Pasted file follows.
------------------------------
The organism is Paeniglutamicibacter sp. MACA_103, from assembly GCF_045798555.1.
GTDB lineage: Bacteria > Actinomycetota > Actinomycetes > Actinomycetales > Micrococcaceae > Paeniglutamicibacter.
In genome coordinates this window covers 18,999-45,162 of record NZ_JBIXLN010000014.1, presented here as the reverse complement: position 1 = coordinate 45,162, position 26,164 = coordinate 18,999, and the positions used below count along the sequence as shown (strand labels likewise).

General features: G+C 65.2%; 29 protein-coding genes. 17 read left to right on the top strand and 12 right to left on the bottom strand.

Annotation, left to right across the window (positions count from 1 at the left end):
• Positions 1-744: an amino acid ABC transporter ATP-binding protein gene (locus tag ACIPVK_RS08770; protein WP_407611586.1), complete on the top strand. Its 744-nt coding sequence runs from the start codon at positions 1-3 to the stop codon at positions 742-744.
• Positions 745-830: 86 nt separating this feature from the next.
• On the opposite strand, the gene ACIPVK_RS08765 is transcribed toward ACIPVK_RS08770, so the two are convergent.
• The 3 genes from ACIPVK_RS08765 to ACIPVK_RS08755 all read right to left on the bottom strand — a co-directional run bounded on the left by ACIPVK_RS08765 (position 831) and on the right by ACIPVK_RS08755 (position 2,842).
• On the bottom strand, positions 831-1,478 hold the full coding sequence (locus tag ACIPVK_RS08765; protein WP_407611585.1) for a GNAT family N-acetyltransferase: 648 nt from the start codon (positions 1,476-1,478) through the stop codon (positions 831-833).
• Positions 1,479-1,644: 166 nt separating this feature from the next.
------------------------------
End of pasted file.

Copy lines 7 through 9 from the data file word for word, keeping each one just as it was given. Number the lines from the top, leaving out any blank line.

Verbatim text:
• Positions 745-830: 86 nt separating this feature from the next.
• On the opposite strand, the gene ACIPVK_RS08765 is transcribed toward ACIPVK_RS08770, so the two are convergent.
• The 3 genes from ACIPVK_RS08765 to ACIPVK_RS08755 all read right to left on the bottom strand — a co-directional run bounded on the left by ACIPVK_RS08765 (position 831) and on the right by ACIPVK_RS08755 (position 2,842).